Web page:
A Mind is A Terrible Thing To Lose

Our Uncle Henry is 92. Up until about a year ago he was doing pretty well, a pain here, a pain there, but overall things were pretty good. Recently things have become more challenging with his moods, and for our Aunt, who is 90 but you’d never know it, life has become difficult. Their sons felt an evaluation should be made to determine the cause of his anxiety and erratic moods, and it would have to be done within a hospital setting. A psychiatric hospital. I think in some ways Uncle Henry was relieved to know they would “get to the bottom of it” he just didn’t expect it to mean he would be there for a week already, and possibly many more.

My husband and I went to visit him today. The hospital grounds were beautiful and the hallways eerily quiet and empty. We were buzzed into the unit and opposite the front desk sat about 12 people lined up in chairs, including Uncle Henry. I found it rather disconcerting, no one was doing anything, there was no TV in that area, there were no conversations going on. Everyone was just sitting. Uncle Henry saw us and called out hello, and the nurse wheeled us over to an area with tables and chairs looking out onto the grounds. He told us some of his aches and pains had improved, but then began to launch into how the place was like a prison and other complaints, some we determined to be real, some imagined. Upsetting to know that his reality was not reality- that what he was was saying was irrational and not real, but to him was very much so. We spent two hours with him during which we made an attempt to validate his feelings, and to try to steer him to a better place of understanding. He asked our Aunt when she arrived if he was allowed to tell the Doctors he wanted to leave – and would they let him, or would he be held against his will.  The truth is he could leave at anytime, but until the medication they are working to adjust to help him, begins to work, it is not a good idea. His frustration and unhappiness understandable at hearing that, but his inability to really grasp it upsetting.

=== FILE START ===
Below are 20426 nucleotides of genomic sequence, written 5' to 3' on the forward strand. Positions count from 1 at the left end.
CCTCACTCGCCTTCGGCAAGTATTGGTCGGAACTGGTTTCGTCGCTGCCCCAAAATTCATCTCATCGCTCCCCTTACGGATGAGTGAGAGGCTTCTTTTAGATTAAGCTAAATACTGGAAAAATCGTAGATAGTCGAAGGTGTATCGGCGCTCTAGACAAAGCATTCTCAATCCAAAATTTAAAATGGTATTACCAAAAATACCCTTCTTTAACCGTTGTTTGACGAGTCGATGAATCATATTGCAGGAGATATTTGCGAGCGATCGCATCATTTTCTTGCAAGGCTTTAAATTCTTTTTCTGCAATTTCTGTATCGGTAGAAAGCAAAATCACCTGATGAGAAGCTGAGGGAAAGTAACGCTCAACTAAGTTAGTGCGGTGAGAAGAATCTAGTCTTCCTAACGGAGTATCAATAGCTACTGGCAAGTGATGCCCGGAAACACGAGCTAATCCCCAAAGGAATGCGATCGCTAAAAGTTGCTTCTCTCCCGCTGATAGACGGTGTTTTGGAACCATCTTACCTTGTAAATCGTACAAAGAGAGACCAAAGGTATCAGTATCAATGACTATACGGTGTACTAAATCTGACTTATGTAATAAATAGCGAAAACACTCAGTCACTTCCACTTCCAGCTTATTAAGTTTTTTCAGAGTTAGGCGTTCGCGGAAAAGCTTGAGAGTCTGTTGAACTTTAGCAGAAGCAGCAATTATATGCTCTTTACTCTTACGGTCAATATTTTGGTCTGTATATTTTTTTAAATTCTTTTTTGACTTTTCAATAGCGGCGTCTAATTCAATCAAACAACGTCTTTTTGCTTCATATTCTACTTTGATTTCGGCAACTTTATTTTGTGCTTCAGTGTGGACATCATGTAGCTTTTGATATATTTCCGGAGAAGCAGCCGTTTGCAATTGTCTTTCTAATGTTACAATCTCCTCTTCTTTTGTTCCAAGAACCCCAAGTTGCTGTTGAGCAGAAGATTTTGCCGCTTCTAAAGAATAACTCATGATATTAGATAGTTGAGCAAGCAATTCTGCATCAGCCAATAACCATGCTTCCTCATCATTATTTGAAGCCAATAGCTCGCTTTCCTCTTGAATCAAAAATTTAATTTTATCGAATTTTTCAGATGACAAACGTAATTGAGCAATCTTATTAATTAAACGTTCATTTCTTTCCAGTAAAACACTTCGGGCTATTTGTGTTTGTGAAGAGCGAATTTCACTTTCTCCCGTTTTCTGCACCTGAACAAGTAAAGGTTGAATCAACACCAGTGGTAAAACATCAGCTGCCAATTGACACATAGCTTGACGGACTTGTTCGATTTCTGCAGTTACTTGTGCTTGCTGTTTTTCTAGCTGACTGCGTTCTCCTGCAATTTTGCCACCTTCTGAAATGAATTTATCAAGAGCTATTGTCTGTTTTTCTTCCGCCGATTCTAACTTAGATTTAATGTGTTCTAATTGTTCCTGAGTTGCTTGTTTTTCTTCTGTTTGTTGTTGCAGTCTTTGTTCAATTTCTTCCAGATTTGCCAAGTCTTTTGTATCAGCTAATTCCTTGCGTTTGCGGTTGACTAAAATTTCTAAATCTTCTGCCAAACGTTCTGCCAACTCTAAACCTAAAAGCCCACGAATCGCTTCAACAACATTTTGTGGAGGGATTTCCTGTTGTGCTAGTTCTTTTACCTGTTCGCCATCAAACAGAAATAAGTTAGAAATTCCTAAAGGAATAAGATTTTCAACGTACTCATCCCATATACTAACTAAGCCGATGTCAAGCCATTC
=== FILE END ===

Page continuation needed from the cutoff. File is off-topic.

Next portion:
My Aunt and Uncle have been married over 70 years, and it is heartbreaking for her to see him like this, to have him ask to leave but know she must go home alone. Hardest is seeing him lucid and understanding and then crossing into his own reality and not understanding. The quote attributed to Bette Davis  “Old age ain’t no place for sissies!” came to mind today. It takes strength and will and sometimes giving in and going along with what is beyond our control to “fix,”  as we grow older.

21 thoughts on “A Mind is A Terrible Thing To Lose

  1. This somewhat reminds me of my Mom except the place is an amazing place, just lovely inside and has stations around the circular hall way. One is an art center with an easel, paints, a table with crayons, colored pencils and paper, coloring books. Another is a costume and makeup, there’s a really cool old office equipment like a rotary phone, Corona typewriter, . . . She eats with the same three ladies and the staff all have been there for the 4 years it has been built. I hope all is well once they determine the cause of your Uncle Henry. It is such a relief once you find the best place for someone special to live. Mom’s is a memory care, one story place.
    This Spring she likes to go outside, using a sliding glass or screen door into a beautiful gardening center. Raised beds and paths, tools, water and hose with watering cans. . . Hope Uncle Henry’s memory loss is a UTI or other health issue is fixable! 🙂 🙂

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  2. That quote about old age not being for sissies is so true. The challenges are real and more demanding as time goes on.
    Sometimes I think old age is both a blessing and a curse. The confusion and frustration that sets in is heart breaking. My best wishes to you and your family.

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  3. Thank you for sharing. Mental health affects all, the patient and their family. I hope his care team finds an approach (meds/therapy) that works for him soon. sending positive thought to your Uncle and family

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  4. It’s a terrible place to be, Lisa. Not the hospital, but this place in life where nothing makes sense. People speak about living to an old age but there is a difference between living and being alive. It’s so very sad and so hard to watch. My prayers for all of you.

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  5. They had a long life together, that’s something so many of us wish for but are not allowed to have. I cannot begin to imagine how hard it must be for your aunt. I am glad she has a loving family around her.

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  6. I am so sorry that your family is going through a tough time. It is so hard to watch who were once so strong and capable become so vulnerable. I do hope your uncle is allowed home soon.

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